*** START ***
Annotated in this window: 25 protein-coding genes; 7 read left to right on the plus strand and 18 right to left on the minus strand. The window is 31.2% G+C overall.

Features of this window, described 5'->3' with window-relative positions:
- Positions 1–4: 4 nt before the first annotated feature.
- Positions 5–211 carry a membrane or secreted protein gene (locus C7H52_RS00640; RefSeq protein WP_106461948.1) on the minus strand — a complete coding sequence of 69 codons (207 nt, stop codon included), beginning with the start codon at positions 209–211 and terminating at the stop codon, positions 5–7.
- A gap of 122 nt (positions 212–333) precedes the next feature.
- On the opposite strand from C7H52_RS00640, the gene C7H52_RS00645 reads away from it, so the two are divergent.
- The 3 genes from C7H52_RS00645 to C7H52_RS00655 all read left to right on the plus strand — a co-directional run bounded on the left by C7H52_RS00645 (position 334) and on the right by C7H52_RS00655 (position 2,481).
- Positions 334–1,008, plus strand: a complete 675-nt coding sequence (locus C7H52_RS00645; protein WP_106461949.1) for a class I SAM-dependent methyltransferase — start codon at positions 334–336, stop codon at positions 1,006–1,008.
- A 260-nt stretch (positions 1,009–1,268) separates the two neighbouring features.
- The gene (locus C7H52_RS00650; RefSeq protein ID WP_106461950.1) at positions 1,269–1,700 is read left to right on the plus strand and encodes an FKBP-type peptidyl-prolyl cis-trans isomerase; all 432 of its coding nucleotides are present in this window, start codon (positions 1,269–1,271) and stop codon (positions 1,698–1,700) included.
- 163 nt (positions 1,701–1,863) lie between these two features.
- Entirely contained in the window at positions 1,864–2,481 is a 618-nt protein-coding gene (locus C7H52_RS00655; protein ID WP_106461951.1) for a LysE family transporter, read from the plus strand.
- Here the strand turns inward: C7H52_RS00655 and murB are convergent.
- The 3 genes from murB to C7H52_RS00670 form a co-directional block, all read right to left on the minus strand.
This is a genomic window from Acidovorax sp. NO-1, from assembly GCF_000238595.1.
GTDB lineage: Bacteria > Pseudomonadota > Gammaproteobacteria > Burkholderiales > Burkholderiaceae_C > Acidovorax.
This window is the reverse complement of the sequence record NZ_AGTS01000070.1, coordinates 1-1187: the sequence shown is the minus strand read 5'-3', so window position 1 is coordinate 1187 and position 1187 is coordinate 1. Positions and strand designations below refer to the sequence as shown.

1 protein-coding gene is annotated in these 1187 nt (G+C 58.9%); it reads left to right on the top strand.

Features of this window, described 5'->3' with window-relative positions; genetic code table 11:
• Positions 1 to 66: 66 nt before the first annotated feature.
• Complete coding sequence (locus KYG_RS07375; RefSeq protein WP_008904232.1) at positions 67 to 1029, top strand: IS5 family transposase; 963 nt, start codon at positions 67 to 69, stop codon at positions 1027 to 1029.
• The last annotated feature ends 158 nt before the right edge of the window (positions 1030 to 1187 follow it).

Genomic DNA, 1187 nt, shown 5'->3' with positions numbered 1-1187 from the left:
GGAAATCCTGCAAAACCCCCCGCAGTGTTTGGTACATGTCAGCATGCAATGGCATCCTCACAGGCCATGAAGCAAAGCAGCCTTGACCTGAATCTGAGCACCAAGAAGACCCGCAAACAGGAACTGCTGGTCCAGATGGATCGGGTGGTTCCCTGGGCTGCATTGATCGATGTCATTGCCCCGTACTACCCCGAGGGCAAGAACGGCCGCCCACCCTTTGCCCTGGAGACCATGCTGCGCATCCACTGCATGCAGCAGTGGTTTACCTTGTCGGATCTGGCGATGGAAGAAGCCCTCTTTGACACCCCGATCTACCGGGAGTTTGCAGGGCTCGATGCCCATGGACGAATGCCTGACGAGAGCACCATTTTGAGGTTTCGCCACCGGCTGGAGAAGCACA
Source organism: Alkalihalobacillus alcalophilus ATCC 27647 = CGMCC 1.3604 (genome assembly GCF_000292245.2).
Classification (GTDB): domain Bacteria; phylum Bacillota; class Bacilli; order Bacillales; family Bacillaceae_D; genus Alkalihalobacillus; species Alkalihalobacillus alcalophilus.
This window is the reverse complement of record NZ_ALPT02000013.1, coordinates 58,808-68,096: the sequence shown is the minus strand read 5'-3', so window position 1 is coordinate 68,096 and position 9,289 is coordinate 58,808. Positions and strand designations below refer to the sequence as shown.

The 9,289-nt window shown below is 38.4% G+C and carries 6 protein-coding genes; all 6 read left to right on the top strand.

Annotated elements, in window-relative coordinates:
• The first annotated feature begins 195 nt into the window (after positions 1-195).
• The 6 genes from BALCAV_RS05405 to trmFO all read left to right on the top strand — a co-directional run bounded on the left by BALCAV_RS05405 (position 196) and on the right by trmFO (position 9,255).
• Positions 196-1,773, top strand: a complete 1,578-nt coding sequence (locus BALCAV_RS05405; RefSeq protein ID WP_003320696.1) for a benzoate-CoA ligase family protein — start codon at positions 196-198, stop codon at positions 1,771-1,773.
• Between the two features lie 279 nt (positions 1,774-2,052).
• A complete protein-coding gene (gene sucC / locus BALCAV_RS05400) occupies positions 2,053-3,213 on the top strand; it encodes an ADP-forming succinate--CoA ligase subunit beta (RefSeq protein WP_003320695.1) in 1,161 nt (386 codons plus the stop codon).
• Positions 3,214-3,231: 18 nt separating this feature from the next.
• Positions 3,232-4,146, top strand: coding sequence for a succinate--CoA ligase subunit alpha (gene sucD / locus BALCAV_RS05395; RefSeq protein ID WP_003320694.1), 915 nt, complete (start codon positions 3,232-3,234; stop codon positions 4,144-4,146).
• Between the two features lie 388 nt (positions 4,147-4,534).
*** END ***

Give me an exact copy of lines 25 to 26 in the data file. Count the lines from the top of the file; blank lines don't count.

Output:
Source organism: Alkalihalobacillus alcalophilus ATCC 27647 = CGMCC 1.3604 (genome assembly GCF_000292245.2).
Classification (GTDB): domain Bacteria; phylum Bacillota; class Bacilli; order Bacillales; family Bacillaceae_D; genus Alkalihalobacillus; species Alkalihalobacillus alcalophilus.